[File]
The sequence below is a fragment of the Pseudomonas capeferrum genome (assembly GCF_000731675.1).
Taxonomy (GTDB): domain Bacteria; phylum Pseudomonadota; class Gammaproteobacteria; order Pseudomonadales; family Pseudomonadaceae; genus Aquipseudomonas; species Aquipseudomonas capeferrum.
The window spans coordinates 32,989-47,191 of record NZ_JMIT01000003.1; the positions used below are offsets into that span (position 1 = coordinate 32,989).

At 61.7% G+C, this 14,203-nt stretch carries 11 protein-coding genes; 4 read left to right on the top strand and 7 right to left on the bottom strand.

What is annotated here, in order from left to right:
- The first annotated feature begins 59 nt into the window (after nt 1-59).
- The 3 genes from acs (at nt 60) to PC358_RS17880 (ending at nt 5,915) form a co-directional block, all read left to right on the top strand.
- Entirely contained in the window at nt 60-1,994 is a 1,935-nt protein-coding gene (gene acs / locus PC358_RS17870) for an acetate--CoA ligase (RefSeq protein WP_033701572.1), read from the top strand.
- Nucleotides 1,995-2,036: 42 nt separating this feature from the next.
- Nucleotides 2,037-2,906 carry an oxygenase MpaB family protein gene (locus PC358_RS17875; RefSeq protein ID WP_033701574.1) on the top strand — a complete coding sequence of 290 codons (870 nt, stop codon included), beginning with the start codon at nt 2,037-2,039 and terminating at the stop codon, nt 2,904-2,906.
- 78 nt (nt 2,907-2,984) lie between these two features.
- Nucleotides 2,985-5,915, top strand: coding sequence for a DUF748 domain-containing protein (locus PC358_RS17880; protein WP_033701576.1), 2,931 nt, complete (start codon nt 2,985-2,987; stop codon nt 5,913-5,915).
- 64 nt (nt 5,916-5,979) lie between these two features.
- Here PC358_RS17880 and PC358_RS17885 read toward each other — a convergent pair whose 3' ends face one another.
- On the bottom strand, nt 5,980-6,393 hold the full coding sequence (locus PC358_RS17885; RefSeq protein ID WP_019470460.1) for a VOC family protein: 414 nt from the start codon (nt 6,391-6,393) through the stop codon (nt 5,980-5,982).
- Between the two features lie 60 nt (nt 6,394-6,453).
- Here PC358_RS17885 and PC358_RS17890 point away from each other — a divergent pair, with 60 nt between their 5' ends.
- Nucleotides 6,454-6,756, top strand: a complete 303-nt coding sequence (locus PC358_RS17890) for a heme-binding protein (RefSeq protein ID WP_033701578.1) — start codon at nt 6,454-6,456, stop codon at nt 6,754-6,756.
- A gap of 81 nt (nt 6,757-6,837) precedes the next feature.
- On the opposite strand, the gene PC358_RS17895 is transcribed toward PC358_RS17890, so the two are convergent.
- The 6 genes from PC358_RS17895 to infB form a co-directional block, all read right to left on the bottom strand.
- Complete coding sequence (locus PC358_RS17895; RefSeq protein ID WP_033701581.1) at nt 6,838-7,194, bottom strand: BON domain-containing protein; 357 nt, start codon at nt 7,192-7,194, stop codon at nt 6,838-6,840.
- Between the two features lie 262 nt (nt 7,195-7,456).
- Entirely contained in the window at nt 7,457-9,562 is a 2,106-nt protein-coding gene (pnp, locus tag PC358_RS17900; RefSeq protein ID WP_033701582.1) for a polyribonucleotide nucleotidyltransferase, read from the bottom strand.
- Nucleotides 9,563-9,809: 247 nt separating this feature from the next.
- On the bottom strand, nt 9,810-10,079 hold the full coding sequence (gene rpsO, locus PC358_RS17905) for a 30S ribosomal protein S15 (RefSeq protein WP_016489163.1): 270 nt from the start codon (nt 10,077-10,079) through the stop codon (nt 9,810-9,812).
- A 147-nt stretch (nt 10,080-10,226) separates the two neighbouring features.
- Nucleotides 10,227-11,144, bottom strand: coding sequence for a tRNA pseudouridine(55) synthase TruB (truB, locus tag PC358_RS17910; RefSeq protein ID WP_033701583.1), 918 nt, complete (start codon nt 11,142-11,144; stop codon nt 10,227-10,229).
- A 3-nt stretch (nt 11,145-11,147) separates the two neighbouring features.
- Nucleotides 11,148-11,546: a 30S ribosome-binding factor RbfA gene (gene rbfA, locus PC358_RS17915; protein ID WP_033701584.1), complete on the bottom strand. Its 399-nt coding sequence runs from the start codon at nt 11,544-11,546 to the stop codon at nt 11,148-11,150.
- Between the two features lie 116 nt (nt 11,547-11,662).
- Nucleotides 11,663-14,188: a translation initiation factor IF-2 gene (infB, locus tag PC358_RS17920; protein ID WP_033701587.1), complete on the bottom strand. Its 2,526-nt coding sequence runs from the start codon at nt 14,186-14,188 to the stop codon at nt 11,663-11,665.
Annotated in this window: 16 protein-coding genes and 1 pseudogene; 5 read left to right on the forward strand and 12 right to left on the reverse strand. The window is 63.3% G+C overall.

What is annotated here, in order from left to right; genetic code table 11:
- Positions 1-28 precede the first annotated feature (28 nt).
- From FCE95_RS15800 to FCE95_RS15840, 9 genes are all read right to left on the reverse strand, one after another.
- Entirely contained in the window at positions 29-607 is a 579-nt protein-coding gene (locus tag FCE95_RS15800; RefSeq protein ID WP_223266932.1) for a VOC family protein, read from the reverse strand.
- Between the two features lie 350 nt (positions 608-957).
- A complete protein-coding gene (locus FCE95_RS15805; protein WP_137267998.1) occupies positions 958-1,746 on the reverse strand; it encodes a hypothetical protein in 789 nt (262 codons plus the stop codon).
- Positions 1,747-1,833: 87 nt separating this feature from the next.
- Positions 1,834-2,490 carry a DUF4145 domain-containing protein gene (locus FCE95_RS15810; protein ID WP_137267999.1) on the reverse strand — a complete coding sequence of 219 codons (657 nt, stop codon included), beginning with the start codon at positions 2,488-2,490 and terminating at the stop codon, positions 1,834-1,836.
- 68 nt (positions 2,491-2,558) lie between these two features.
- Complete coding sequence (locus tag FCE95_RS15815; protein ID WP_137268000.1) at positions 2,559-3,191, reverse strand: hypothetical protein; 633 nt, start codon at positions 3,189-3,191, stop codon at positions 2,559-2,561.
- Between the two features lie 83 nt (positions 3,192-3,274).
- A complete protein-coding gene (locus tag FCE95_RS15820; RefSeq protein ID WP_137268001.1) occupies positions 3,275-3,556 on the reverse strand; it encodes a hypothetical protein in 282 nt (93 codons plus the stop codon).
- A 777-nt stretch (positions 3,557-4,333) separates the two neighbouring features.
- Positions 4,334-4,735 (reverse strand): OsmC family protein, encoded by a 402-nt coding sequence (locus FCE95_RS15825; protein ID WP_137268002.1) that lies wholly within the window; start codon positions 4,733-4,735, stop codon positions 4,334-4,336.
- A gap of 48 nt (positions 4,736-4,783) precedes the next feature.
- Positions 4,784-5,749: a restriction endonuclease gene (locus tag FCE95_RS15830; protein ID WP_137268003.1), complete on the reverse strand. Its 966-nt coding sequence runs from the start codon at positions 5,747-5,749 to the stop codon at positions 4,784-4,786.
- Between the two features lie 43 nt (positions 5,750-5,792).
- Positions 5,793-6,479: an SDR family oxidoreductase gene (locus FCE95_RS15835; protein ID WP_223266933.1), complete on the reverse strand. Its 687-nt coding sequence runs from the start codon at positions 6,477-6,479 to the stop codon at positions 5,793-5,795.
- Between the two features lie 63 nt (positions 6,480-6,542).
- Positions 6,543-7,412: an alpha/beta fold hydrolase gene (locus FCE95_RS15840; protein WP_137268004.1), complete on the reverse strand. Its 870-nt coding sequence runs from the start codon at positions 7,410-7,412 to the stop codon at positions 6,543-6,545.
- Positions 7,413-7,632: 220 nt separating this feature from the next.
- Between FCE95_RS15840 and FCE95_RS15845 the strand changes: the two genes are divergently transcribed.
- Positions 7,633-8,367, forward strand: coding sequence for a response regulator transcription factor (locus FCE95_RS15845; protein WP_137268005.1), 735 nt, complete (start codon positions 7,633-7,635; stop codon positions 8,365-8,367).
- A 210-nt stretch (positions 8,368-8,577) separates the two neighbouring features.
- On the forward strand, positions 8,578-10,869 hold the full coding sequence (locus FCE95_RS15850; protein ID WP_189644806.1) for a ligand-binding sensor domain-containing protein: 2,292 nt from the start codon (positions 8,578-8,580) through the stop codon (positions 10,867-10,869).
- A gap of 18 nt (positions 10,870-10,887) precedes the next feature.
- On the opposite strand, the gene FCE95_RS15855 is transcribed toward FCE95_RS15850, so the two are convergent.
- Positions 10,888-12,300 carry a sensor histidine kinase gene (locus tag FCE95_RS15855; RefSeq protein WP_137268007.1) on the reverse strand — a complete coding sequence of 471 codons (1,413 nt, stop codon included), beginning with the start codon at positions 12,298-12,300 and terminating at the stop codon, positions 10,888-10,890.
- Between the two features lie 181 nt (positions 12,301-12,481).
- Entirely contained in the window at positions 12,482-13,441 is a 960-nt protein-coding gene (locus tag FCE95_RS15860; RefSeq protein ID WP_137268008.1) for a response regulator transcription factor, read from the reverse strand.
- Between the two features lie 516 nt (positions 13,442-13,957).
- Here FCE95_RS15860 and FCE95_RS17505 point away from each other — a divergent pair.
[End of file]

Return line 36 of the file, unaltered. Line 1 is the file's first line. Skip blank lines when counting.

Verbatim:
- From FCE95_RS15800 to FCE95_RS15840, 9 genes are all read right to left on the reverse strand, one after another.